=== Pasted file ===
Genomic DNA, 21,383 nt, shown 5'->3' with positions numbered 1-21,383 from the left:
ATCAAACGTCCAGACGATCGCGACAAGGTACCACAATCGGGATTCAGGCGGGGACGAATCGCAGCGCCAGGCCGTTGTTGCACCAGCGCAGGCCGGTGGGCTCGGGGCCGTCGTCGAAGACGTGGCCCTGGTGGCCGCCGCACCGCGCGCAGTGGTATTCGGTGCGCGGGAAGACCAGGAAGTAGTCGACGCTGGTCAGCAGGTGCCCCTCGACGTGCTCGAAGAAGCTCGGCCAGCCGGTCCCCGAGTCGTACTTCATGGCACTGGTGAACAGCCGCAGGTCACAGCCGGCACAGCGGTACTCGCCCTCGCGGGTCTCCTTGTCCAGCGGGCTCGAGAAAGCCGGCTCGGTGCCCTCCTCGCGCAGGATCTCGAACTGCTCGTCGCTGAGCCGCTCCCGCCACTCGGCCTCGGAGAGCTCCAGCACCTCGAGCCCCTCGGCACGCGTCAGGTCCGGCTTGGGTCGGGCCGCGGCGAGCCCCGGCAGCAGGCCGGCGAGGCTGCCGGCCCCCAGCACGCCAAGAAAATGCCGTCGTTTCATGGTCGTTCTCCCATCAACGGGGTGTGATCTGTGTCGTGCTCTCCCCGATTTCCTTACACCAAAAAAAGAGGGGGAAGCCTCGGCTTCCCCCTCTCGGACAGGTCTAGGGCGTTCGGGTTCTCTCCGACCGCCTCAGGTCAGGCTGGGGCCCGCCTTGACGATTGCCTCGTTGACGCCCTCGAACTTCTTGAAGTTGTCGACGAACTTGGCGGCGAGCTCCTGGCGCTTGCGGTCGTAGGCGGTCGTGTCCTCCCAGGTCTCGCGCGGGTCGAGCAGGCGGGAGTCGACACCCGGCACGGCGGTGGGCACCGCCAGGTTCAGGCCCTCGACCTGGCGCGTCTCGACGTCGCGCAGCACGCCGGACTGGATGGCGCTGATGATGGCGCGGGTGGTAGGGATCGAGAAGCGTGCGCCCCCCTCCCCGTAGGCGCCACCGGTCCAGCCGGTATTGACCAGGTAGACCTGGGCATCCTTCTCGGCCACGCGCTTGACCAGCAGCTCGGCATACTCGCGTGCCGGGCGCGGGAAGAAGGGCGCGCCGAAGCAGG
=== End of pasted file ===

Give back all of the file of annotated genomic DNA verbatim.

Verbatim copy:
Genomic DNA, 21,383 nt, shown 5'->3' with positions numbered 1-21,383 from the left:
ATCAAACGTCCAGACGATCGCGACAAGGTACCACAATCGGGATTCAGGCGGGGACGAATCGCAGCGCCAGGCCGTTGTTGCACCAGCGCAGGCCGGTGGGCTCGGGGCCGTCGTCGAAGACGTGGCCCTGGTGGCCGCCGCACCGCGCGCAGTGGTATTCGGTGCGCGGGAAGACCAGGAAGTAGTCGACGCTGGTCAGCAGGTGCCCCTCGACGTGCTCGAAGAAGCTCGGCCAGCCGGTCCCCGAGTCGTACTTCATGGCACTGGTGAACAGCCGCAGGTCACAGCCGGCACAGCGGTACTCGCCCTCGCGGGTCTCCTTGTCCAGCGGGCTCGAGAAAGCCGGCTCGGTGCCCTCCTCGCGCAGGATCTCGAACTGCTCGTCGCTGAGCCGCTCCCGCCACTCGGCCTCGGAGAGCTCCAGCACCTCGAGCCCCTCGGCACGCGTCAGGTCCGGCTTGGGTCGGGCCGCGGCGAGCCCCGGCAGCAGGCCGGCGAGGCTGCCGGCCCCCAGCACGCCAAGAAAATGCCGTCGTTTCATGGTCGTTCTCCCATCAACGGGGTGTGATCTGTGTCGTGCTCTCCCCGATTTCCTTACACCAAAAAAAGAGGGGGAAGCCTCGGCTTCCCCCTCTCGGACAGGTCTAGGGCGTTCGGGTTCTCTCCGACCGCCTCAGGTCAGGCTGGGGCCCGCCTTGACGATTGCCTCGTTGACGCCCTCGAACTTCTTGAAGTTGTCGACGAACTTGGCGGCGAGCTCCTGGCGCTTGCGGTCGTAGGCGGTCGTGTCCTCCCAGGTCTCGCGCGGGTCGAGCAGGCGGGAGTCGACACCCGGCACGGCGGTGGGCACCGCCAGGTTCAGGCCCTCGACCTGGCGCGTCTCGACGTCGCGCAGCACGCCGGACTGGATGGCGCTGATGATGGCGCGGGTGGTAGGGATCGAGAAGCGTGCGCCCCCCTCCCCGTAGGCGCCACCGGTCCAGCCGGTATTGACCAGGTAGACCTGGGCATCCTTCTCGGCCACGCGCTTGACCAGCAGCTCGGCATACTCGCGTGCCGGGCGCGGGAAGAAGGGCGCGCCGAAGCAGG